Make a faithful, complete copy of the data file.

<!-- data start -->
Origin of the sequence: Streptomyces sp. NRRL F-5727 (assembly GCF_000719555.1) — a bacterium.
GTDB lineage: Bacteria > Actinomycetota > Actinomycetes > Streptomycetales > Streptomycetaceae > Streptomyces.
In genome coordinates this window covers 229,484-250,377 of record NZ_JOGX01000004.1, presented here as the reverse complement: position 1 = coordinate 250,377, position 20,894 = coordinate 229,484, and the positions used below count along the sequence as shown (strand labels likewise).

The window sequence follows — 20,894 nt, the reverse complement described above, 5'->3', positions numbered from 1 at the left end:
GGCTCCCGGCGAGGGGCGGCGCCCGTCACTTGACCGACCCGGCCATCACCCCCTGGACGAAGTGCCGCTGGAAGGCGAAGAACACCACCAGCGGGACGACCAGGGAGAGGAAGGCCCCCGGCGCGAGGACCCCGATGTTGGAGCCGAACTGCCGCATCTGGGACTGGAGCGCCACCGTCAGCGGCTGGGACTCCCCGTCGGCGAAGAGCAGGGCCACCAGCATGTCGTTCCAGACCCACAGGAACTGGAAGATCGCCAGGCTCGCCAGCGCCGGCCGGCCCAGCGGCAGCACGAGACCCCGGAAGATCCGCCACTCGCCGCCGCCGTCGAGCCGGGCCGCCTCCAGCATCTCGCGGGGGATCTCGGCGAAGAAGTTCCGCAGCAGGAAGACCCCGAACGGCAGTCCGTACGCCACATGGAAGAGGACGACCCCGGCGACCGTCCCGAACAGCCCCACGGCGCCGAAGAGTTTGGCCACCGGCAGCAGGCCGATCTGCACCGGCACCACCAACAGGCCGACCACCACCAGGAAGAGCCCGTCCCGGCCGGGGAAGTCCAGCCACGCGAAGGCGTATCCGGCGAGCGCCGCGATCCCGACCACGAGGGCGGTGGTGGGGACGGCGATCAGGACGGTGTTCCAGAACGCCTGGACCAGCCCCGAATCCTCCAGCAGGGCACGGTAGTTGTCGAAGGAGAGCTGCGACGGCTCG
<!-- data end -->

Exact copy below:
Origin of the sequence: Streptomyces sp. NRRL F-5727 (assembly GCF_000719555.1) — a bacterium.
GTDB lineage: Bacteria > Actinomycetota > Actinomycetes > Streptomycetales > Streptomycetaceae > Streptomyces.
In genome coordinates this window covers 229,484-250,377 of record NZ_JOGX01000004.1, presented here as the reverse complement: position 1 = coordinate 250,377, position 20,894 = coordinate 229,484, and the positions used below count along the sequence as shown (strand labels likewise).

The window sequence follows — 20,894 nt, the reverse complement described above, 5'->3', positions numbered from 1 at the left end:
GGCTCCCGGCGAGGGGCGGCGCCCGTCACTTGACCGACCCGGCCATCACCCCCTGGACGAAGTGCCGCTGGAAGGCGAAGAACACCACCAGCGGGACGACCAGGGAGAGGAAGGCCCCCGGCGCGAGGACCCCGATGTTGGAGCCGAACTGCCGCATCTGGGACTGGAGCGCCACCGTCAGCGGCTGGGACTCCCCGTCGGCGAAGAGCAGGGCCACCAGCATGTCGTTCCAGACCCACAGGAACTGGAAGATCGCCAGGCTCGCCAGCGCCGGCCGGCCCAGCGGCAGCACGAGACCCCGGAAGATCCGCCACTCGCCGCCGCCGTCGAGCCGGGCCGCCTCCAGCATCTCGCGGGGGATCTCGGCGAAGAAGTTCCGCAGCAGGAAGACCCCGAACGGCAGTCCGTACGCCACATGGAAGAGGACGACCCCGGCGACCGTCCCGAACAGCCCCACGGCGCCGAAGAGTTTGGCCACCGGCAGCAGGCCGATCTGCACCGGCACCACCAACAGGCCGACCACCACCAGGAAGAGCCCGTCCCGGCCGGGGAAGTCCAGCCACGCGAAGGCGTATCCGGCGAGCGCCGCGATCCCGACCACGAGGGCGGTGGTGGGGACGGCGATCAGGACGGTGTTCCAGAACGCCTGGACCAGCCCCGAATCCTCCAGCAGGGCACGGTAGTTGTCGAAGGAGAGCTGCGACGGCTCG